Cover Story: Slumdog Millionaire

Poorism Takes Off

If cinema is ­entertainment, then Slumdog Millionaire is ­certainly entertaining millions. But if the West takes pleasure in poverty and pain, it is a pointer to its own moral compass

By Rakesh K. Simha

“Slumdog Millionaire is just every scrap of dirt picked up from every corner and piled up together to try and hit back at India. The awards almost seem like a sadistic effort to show the world — look we knew this was India, and these are the slumdogs we are outsourcing our jobs to.”
These are not the words of a rabble rousing Indian politician, of whom there are plenty in the world’s largest democracy. The caustic comment is from a post by management consultant and film producer Arindam Chaudhuri on his blog.

According to Chaudhuri, the film serves up “India as the accidental millionaire, which in fact happens to be a slumdog”.

Indeed, Chaudhuri and others say the film crosses the line into stereotype in a way that “stinks of racial arrogance” and is designed to undermine India’s inevitable rise on the world stage.



“Slumdog’s eventual victory comes at a price. When the selective manipulation of Third World squalor can make for a feel-good movie in a dismal year, the global village has a long way to go”

Eight Oscars rich, the British film has won over western audiences with its fairytale-in-a-Mumbai-slum storyline, but the film has opened up a heated debate in India and in the West about the stereotyped representation of India in western films.

Says Alice Mills of The Times, London: “It is vile film. As it revels in the violence, degradation and horror, the film invites you, the westerner, to enjoy it, too. Will they find it such fun in Mumbai?”
India’s greatest actor, Amitabh Bachchan, joined forces with the critics in his blog. “If Slumdog Millionaire projects India as Third World and dirty and causes pain and disgust among nationalists and patriots, let it be known that a murky underbelly exists and thrives even in the most developed nations,” he wrote.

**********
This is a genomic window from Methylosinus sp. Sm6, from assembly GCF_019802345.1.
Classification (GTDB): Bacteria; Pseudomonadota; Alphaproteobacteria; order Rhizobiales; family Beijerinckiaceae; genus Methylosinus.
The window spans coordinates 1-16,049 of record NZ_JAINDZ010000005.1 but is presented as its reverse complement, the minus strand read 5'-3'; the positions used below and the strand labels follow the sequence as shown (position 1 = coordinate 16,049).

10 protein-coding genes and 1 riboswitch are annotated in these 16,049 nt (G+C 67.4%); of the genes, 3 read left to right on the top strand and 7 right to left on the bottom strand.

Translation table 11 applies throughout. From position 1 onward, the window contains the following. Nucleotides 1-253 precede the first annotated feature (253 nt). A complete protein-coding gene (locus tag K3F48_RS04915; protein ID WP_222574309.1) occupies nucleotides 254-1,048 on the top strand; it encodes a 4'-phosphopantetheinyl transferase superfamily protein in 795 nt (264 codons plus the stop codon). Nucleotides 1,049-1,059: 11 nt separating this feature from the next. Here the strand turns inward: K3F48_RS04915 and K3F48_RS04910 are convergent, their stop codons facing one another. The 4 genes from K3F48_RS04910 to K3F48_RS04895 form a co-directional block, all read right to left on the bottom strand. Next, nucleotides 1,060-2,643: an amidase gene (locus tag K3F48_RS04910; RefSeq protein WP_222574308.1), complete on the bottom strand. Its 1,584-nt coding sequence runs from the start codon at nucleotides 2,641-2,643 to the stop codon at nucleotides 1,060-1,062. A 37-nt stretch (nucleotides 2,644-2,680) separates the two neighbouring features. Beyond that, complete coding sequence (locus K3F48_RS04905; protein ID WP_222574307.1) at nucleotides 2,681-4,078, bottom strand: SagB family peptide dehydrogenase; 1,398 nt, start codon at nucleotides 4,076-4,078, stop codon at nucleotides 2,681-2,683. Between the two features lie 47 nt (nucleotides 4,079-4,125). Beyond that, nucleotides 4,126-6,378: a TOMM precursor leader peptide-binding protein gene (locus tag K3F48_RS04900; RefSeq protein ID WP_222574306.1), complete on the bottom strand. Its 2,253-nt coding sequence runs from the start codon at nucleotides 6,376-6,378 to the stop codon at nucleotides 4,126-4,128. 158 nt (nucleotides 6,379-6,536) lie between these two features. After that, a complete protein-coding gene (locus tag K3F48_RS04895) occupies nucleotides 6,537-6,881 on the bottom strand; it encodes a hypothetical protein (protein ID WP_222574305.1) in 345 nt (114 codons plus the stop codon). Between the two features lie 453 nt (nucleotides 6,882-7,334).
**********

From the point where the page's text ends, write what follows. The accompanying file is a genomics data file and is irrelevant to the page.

Northwestern University professor Vrinda Nabar writes in the Mumbai daily, DNA: “Slumdog’s eventual victory comes at a price. When the selective manipulation of Third World squalor can make for a feel-good movie in a dismal year, the global village has a long way to go.”
Indeed, the film seems to feed off a desire in a certain section of westerners to feel good about their lives vis-à-vis the poverty in developing countries.

Sue H., an Auckland-based store owner, travelled to India 10 years ago on an extravagant tour that took her to the palaces, forts, the Taj Mahal tomb, and luxury hotels of India’s Golden Triangle (Delhi-Agra-Jaipur). “It’s a unique country and I want to take my children there next time,” says the New Zealand resident.

However, Sue won’t be showing her children glimpses of India’s past glory. And forget about walking tours of its modern cities, space centres, moon mission facilities, which prompted US Republican presidential candidate John McCain to demand the inclusion of India in the G-8.
No, Sue wants to show her young impressionable children the “other side” of India. But why expose them to something they could possibly leave scars? “I want them to see how the poor live there, so they can realise what a wonderful country we have back here,” she says.

Slumdog Millionaire doesn’t even represent reality. The scenes of police torture and starving children beaten and blinded are hardly the stuff of Dharavi, the Mumbai shantytown featured in the movie.

Earlier this month, the UK’s Prince Charles said Dharavi offers a better model than does western architecture for ways to house a booming urban population in the developing world.

Addressing a conference at London’s St James’ Palace, Charles said: “Dharavi’s use of local materials, its walkable neighborhoods, and mix of employment and housing add up to “an underlying intuitive grammar of design that is totally absent from the faceless slab blocks that are still being built around the world to ‘warehouse’ the poor.”